Content warning: bullying, emotional abuse, food/weight talk
I am constantly beset by the worry that I take too much space. That my entire existence is a nuisance. Because of this, I often find myself consigned to the margins, either by my own reticence or through others’ behaviour. Ironically, I feel profoundly marginalised in communities that are supposed to address and dismantle the systemic marginalisation of those of us who have been pushed to the periphery of society. I am on the periphery of a periphery. Sometimes I wonder if it’s because I don’t sound right, or that I’m not ‘woke’ enough to fit in, even though I’m no Clarence Thomas. I often feel as though I’m in middle school again, being accused of acting white or failing to perform the correct kind of blackness for my peers’ benefit. I feel like an intruder in spaces in which people look like me, but don’t see me as one of them. I worry that I’m not pure enough. Not radical enough. Not loud enough. Not cool enough. I am terminally uncool. Square, nerdy, congenitally awkward. I feel constantly overlooked in discussions about disability and race, even though I have not shied away from discussing the relationships between them. I feel, despite my isolation, that I am somehow taking too much space simply by being there and having inconvenient opinions. I see ‘cooler’ voices amplified before mine. This is not limited to my work in advocacy; as a master’s student, I avoided applying for fellowships and other opportunities within my programme. After all, weren’t so many of the others younger than I was, and therefore more deserving of opportunities? Better for me to withdraw, to focus on my advocacy outside campus instead of intruding. It didn’t help that some people thought I talked too much in class during my first semester. I grew comparatively quieter. I didn’t shut up entirely – it’s not in my nature to do so – but I did feel some pressure to hold back. While I was able to build cordial relationships, there was always the knife-edge fear: I take up too much space. I’m not cool enough. I should just back off and let real people get involved.
I’m 32 years old. I finished junior high eighteen years ago, but I still feel I’m there sometimes, though the consequences are severer.
These feelings have deep roots that extend much further than my involvement in public activism or advocacy. As I previously intimated, it goes back to childhood, back when I grew up feeling as though I were an inconvenience for being neurodivergent. When I was bullied at school, my parents routinely took the side of the bullies unless they were actually inflicting physical pain on me. When I cried out in emotional distress, I was met with ridicule, stonewalling or punishment if they didn’t blame it on Satan. If I felt excluded, I was not to question it; for my parents, it seemed self-evident that I should be excluded, and that my protesting against my exclusion was tantamount to wanting to be the centre of attention for no good reason. Disputing this exclusion was clearly a sign of my being vain and self-centred. My being good necessitated my being a marginal figure. I was not to question, not to feel, not to exist in any substantive way that required that they address my humanity. I take up too much space.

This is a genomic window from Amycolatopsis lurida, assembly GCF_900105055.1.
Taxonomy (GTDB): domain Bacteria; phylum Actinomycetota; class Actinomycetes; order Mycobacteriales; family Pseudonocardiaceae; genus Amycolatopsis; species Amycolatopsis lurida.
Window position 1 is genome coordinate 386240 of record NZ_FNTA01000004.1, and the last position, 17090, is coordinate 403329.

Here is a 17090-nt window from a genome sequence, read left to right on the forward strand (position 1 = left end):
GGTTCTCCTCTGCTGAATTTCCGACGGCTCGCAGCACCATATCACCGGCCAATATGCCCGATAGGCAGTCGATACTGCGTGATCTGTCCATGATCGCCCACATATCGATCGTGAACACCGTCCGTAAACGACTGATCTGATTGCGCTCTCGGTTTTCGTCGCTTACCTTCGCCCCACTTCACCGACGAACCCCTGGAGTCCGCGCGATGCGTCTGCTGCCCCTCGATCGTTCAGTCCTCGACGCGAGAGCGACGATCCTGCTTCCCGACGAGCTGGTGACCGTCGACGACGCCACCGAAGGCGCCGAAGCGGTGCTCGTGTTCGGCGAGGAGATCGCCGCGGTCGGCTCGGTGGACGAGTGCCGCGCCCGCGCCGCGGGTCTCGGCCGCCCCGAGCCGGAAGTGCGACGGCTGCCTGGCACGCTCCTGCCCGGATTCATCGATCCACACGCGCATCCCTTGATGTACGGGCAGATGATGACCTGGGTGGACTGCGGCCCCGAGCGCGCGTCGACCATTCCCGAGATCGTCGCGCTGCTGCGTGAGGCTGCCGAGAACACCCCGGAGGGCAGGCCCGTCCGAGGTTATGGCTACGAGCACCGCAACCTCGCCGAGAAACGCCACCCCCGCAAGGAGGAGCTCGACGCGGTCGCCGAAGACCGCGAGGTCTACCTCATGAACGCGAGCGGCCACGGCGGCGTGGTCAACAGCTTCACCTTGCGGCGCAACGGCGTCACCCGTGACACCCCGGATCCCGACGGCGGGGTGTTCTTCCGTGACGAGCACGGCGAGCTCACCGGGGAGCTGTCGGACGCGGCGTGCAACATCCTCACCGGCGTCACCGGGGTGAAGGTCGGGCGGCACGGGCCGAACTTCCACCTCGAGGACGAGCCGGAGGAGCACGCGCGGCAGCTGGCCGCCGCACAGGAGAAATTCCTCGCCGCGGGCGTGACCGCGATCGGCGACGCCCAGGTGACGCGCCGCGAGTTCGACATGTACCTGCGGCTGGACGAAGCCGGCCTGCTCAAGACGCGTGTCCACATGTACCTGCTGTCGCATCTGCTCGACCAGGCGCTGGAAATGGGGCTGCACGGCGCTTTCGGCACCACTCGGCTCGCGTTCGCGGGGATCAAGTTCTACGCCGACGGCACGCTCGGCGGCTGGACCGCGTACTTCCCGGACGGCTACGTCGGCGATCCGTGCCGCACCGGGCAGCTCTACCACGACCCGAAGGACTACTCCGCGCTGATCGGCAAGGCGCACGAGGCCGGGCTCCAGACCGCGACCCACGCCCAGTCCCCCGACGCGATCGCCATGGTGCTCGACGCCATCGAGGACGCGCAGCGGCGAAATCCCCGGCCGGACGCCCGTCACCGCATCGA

I’m also fat. Very fat. I’ve been fat since I was ten years old, back when I literally Ate My Feelings, pace Mean Girls, because I didn’t know what else to do when I was depressed and dealing with my parents’ emotional abuse and neglect. Ironically, my being mistreated for taking up too much space led to habits that would cause people to believe I took up too much space in other ways. While I no longer binge-eat in the same way, I spent about twenty years dealing with disordered eating as a form of self-treatment when all the pills, prayer, therapy and meditation couldn’t banish the self-destructive demons dominating my thoughts. Doctors berate me about my weight, treating the effects of my self-medication as an individual moral failing. I take up too much space.
I have a hard time initiating conversations, even with friends I’ve known for over a decade. Even though they’ve managed to put up with me for that long and somehow don’t find me repulsive, I feel my initiating contact is an intrusive act. That I am intrinsically repellent and should wait to be approached first. I feel the same way about job applications. I take up too much space.
Even now, nearly twelve years after I have had any direct dealings with the people who inculcated this into me in the first place, I feel compelled to fold myself small and to be marginal for others’ benefit. If others approach me with opportunities, I’ll accept, but I am less forthcoming about seizing them for myself. For doing so requires that I place myself at the centre, rather than consigning myself to the margins and allowing others, who are always more important than I am, to take up space in my stead. For I take up too much space, and always will. The current political climate doesn’t help, either; far-right politicians and their acolytes actively say that those of us who do not fit the mould of an ideal citizen should be eliminated, whether by actively killing us or by persecuting us out of existence through the continual curtailment of our civil and human rights.
I’m trying to convince myself that I deserve to be here, too, but there’s a lot I have to work through before I get there.